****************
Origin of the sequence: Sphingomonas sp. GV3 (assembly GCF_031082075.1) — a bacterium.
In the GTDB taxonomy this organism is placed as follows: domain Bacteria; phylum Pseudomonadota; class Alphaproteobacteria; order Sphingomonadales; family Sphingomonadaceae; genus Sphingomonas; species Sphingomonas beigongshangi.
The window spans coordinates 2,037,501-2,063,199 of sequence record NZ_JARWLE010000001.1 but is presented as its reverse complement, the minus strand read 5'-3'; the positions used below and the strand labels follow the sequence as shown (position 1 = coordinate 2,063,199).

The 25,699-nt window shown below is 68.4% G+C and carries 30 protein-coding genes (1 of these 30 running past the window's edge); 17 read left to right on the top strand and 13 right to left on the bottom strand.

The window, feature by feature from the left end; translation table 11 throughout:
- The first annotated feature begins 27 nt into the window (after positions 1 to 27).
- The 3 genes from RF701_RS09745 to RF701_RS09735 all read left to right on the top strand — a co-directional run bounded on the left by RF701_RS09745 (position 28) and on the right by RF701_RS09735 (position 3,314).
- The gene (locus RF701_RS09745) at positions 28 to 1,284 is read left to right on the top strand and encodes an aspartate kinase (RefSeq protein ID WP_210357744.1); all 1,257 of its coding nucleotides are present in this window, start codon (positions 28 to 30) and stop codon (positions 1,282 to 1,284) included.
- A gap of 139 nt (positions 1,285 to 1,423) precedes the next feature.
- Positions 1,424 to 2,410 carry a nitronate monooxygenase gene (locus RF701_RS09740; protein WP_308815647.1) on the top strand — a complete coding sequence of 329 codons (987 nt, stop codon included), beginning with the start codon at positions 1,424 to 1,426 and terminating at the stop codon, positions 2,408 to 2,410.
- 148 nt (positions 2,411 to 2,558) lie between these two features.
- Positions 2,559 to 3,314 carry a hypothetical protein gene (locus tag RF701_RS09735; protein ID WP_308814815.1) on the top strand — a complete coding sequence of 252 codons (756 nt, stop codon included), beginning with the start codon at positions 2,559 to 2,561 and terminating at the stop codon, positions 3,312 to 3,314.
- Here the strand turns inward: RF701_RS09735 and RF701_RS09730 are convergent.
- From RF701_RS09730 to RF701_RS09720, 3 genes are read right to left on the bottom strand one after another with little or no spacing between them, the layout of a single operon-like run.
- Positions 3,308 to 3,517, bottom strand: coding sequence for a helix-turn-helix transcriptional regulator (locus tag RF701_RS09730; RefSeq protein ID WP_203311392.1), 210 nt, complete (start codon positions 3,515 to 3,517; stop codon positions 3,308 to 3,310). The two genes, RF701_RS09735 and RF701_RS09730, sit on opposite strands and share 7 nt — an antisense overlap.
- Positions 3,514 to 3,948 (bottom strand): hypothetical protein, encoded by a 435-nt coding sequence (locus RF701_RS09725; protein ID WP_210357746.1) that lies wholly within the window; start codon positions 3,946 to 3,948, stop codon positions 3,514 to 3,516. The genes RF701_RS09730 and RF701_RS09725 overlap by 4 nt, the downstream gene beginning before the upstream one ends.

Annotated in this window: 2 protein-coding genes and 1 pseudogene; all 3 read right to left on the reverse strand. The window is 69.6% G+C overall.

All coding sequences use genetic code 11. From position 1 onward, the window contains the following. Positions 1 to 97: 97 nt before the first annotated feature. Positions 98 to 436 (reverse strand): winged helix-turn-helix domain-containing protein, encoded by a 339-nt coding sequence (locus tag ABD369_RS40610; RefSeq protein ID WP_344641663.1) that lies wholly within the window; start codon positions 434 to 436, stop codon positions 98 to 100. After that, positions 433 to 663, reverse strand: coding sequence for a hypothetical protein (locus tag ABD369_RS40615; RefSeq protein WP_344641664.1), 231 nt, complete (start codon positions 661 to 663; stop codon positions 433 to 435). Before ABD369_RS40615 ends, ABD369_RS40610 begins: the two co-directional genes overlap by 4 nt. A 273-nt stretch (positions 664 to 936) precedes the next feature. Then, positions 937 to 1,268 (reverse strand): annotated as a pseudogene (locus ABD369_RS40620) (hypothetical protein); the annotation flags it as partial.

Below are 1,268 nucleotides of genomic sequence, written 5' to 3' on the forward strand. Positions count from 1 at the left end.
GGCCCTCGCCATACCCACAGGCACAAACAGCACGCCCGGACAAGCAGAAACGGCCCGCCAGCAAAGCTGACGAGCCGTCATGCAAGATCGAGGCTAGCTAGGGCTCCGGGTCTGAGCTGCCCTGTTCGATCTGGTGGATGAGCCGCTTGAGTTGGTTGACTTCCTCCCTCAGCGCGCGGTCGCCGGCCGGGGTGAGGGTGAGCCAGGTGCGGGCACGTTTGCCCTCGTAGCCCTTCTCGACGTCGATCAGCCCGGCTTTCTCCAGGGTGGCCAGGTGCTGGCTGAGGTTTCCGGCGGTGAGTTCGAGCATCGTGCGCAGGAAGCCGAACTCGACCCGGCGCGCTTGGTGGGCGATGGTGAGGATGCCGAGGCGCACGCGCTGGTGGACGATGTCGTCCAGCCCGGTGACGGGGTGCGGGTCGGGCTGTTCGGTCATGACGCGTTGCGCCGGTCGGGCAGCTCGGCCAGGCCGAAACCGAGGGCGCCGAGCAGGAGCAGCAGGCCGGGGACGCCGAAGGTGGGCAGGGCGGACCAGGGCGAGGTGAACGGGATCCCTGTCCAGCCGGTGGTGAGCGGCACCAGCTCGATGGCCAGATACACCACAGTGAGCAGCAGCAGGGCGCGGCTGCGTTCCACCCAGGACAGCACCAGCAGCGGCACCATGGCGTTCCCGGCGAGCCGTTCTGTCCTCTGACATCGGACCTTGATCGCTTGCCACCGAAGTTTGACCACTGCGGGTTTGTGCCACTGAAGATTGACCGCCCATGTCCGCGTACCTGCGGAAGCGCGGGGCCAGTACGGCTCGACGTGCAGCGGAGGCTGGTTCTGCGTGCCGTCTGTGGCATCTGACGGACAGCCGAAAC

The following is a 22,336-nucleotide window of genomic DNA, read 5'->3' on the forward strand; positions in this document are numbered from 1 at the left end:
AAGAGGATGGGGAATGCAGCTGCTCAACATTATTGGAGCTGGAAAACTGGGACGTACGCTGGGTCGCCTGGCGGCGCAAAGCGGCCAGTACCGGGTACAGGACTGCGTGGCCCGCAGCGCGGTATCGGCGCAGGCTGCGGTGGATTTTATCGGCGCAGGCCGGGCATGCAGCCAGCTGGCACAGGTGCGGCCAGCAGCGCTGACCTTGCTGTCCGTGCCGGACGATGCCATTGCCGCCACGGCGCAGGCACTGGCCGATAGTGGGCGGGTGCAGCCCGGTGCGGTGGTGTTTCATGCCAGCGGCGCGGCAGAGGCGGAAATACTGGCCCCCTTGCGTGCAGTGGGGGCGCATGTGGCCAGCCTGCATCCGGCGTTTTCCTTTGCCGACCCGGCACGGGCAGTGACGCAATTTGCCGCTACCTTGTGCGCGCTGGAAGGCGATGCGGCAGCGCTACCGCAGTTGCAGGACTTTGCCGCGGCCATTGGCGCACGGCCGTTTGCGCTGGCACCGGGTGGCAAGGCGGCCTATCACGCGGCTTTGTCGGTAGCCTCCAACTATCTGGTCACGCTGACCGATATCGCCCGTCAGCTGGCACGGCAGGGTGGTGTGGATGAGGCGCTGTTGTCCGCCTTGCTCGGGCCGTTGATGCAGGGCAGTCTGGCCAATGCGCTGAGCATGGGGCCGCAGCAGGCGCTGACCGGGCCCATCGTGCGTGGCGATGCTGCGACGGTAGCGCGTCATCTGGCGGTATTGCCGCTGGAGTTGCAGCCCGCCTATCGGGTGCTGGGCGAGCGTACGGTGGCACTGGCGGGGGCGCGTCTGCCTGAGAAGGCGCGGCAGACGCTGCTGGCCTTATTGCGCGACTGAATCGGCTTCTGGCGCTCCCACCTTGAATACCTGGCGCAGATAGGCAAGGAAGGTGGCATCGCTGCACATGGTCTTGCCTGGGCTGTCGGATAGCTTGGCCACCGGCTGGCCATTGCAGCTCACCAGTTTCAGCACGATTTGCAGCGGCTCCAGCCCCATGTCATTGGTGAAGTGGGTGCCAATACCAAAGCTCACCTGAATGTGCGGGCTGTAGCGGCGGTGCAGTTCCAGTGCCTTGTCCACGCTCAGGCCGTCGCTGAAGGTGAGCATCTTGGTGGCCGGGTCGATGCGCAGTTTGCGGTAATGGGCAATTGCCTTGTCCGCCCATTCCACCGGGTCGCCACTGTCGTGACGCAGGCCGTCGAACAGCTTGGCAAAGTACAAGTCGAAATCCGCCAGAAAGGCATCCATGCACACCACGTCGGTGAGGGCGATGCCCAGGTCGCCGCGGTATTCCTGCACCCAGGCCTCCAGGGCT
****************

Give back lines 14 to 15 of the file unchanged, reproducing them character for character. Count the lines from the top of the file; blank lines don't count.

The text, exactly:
- From RF701_RS09730 to RF701_RS09720, 3 genes are read right to left on the bottom strand one after another with little or no spacing between them, the layout of a single operon-like run.
- Positions 3,308 to 3,517, bottom strand: coding sequence for a helix-turn-helix transcriptional regulator (locus tag RF701_RS09730; RefSeq protein ID WP_203311392.1), 210 nt, complete (start codon positions 3,515 to 3,517; stop codon positions 3,308 to 3,310). The two genes, RF701_RS09735 and RF701_RS09730, sit on opposite strands and share 7 nt — an antisense overlap.